On the serious side, Cmdr. Buzzella talked about how his experiences in Traverse City had changed him. Having lived in Traverse City he felt he was a more sensitive leader, a more attentive father and husband, and had deeper faith from these and many more experiences:
• Children who were burn victims felt safe and forgot their burns for an afternoon of fun in the hangar.
• The Boy Scouts pinewood derby, Toys for Tots present distribution and the thank you note from a little boy who dreamed of being a rescue swimmer after he spent the day with the Coasties.
• A special Pow Wow ceremony
• The respect the Coast Guard had marching in the Cherry Festival parade.
And Admiral Parks talked seriously about how each commander builds on the success of those that have gone before, and so each new commander stands on the shoulders of the giants that served before them. He remembered the change of command ceremony of beloved Cmdr. Jonathan Spaner two years earlier. He counseled the new commander then, Joe Buzzella, who seemed awe-struck at the outpouring of love from Traverse City's citizens and the prospect of stepping into Spaner's shoes. "I told him to focus on the mission of the Coast Guard, to care for his team and protect the Great Lakes," said Adm. Parks.
It's taken me a few days to put the admiral's words into the context of the change of command ceremony, which so clearly celebrated Cmdr. Buzzella, his relationships and accomplishments over the last two years, just as the ceremony two years earlier did for Cmdr. Spaner. Every news report I read closed with the same line, "a tradition deeply rooted in American military history." When I look at my photos, I realize that when you strip away all the rhetoric, the patriotic music and the statements of gratitude, the change of command comes down to two images. First, two men meeting and sharing respect. Second, those men passing each other on their way to do their job.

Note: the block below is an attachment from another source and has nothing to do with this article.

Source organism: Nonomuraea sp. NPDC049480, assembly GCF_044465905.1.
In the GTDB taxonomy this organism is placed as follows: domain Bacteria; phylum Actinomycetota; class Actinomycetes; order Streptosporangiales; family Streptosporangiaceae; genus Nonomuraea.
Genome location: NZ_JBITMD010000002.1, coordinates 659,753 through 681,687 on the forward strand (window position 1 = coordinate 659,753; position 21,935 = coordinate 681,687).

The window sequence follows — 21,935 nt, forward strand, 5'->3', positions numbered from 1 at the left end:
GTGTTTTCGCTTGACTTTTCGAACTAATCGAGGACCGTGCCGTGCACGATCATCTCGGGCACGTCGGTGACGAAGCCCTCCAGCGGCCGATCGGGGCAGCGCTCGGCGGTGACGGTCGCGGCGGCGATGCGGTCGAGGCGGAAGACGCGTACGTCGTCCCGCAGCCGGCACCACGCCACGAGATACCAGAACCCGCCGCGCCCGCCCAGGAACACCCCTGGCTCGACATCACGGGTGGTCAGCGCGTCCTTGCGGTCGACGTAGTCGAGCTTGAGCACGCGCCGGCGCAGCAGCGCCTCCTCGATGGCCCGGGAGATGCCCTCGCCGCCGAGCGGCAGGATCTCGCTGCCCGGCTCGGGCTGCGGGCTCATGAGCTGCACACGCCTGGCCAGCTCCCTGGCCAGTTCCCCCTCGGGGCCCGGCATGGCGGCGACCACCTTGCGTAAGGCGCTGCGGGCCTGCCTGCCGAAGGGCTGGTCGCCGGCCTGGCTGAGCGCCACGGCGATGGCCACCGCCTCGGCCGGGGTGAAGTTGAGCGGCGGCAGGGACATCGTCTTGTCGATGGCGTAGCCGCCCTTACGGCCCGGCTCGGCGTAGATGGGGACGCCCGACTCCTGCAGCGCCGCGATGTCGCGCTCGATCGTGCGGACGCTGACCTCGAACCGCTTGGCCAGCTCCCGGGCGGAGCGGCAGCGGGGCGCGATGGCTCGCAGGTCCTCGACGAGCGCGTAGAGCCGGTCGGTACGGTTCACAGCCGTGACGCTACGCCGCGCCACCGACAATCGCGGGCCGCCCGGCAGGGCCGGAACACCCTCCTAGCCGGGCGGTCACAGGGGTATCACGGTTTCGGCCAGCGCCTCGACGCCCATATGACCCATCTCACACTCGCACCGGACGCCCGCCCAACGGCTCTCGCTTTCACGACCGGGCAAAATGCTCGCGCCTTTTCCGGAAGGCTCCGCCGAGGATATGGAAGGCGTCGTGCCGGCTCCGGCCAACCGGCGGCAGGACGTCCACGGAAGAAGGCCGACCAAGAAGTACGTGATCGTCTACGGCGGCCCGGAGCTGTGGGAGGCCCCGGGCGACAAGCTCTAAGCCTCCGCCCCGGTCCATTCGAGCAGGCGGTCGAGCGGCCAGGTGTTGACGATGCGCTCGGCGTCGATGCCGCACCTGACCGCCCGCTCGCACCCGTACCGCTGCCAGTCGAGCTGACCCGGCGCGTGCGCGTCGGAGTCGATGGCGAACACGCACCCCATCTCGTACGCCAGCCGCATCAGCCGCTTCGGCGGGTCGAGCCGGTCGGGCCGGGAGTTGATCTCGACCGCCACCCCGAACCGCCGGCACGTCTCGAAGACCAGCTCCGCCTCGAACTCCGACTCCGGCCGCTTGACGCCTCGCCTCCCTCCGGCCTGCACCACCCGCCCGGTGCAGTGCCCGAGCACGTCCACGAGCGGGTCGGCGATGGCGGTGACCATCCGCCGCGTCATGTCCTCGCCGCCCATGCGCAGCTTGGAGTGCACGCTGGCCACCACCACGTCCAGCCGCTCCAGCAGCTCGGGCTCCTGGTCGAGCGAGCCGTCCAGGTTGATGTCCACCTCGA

The tradition is to help us, the community and the station staff, understand that everything is okay. In two years Cmdr. Cross will pass someone else. He and his accomplishments will become the giant that supports the new commander. And those orange and white angels will continue to drop out of the sky to those in peril on the sea. Because no matter who is in command, that's what they do.
Cmdr. Cross understands that, "Our work here is vitally important business." And while I'll miss Cmdr. Buzzella, I will stand a little taller next to Cmdr. Cross next spring while I help educate folks about how to be safe when the weather is warm and the water is cold. And I will feel a little safer knowing the U.S. Coast Guard Traverse City Station has another commander to carry on its mission.